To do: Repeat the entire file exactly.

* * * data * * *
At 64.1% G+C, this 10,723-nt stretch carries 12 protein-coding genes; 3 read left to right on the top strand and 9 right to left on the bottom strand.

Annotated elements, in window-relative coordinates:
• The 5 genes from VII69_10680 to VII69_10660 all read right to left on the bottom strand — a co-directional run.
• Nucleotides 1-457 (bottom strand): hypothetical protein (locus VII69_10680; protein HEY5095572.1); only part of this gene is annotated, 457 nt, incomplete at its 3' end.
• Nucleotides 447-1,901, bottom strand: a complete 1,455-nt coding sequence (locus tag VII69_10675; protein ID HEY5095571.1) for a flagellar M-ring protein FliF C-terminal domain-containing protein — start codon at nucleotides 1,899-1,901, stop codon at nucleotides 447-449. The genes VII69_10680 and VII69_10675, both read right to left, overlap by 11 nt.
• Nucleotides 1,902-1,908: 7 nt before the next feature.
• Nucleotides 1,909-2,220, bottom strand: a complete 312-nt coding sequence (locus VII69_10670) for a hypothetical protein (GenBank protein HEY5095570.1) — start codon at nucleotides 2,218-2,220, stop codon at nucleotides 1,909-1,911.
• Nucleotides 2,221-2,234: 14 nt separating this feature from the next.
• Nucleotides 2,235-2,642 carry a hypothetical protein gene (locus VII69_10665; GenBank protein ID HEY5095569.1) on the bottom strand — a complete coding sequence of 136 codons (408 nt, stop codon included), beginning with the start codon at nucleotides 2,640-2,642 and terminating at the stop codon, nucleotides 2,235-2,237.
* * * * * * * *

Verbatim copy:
At 64.1% G+C, this 10,723-nt stretch carries 12 protein-coding genes; 3 read left to right on the top strand and 9 right to left on the bottom strand.

Annotated elements, in window-relative coordinates:
• The 5 genes from VII69_10680 to VII69_10660 all read right to left on the bottom strand — a co-directional run.
• Nucleotides 1-457 (bottom strand): hypothetical protein (locus VII69_10680; protein HEY5095572.1); only part of this gene is annotated, 457 nt, incomplete at its 3' end.
• Nucleotides 447-1,901, bottom strand: a complete 1,455-nt coding sequence (locus tag VII69_10675; protein ID HEY5095571.1) for a flagellar M-ring protein FliF C-terminal domain-containing protein — start codon at nucleotides 1,899-1,901, stop codon at nucleotides 447-449. The genes VII69_10680 and VII69_10675, both read right to left, overlap by 11 nt.
• Nucleotides 1,902-1,908: 7 nt before the next feature.
• Nucleotides 1,909-2,220, bottom strand: a complete 312-nt coding sequence (locus VII69_10670) for a hypothetical protein (GenBank protein HEY5095570.1) — start codon at nucleotides 2,218-2,220, stop codon at nucleotides 1,909-1,911.
• Nucleotides 2,221-2,234: 14 nt separating this feature from the next.
• Nucleotides 2,235-2,642 carry a hypothetical protein gene (locus VII69_10665; GenBank protein ID HEY5095569.1) on the bottom strand — a complete coding sequence of 136 codons (408 nt, stop codon included), beginning with the start codon at nucleotides 2,640-2,642 and terminating at the stop codon, nucleotides 2,235-2,237.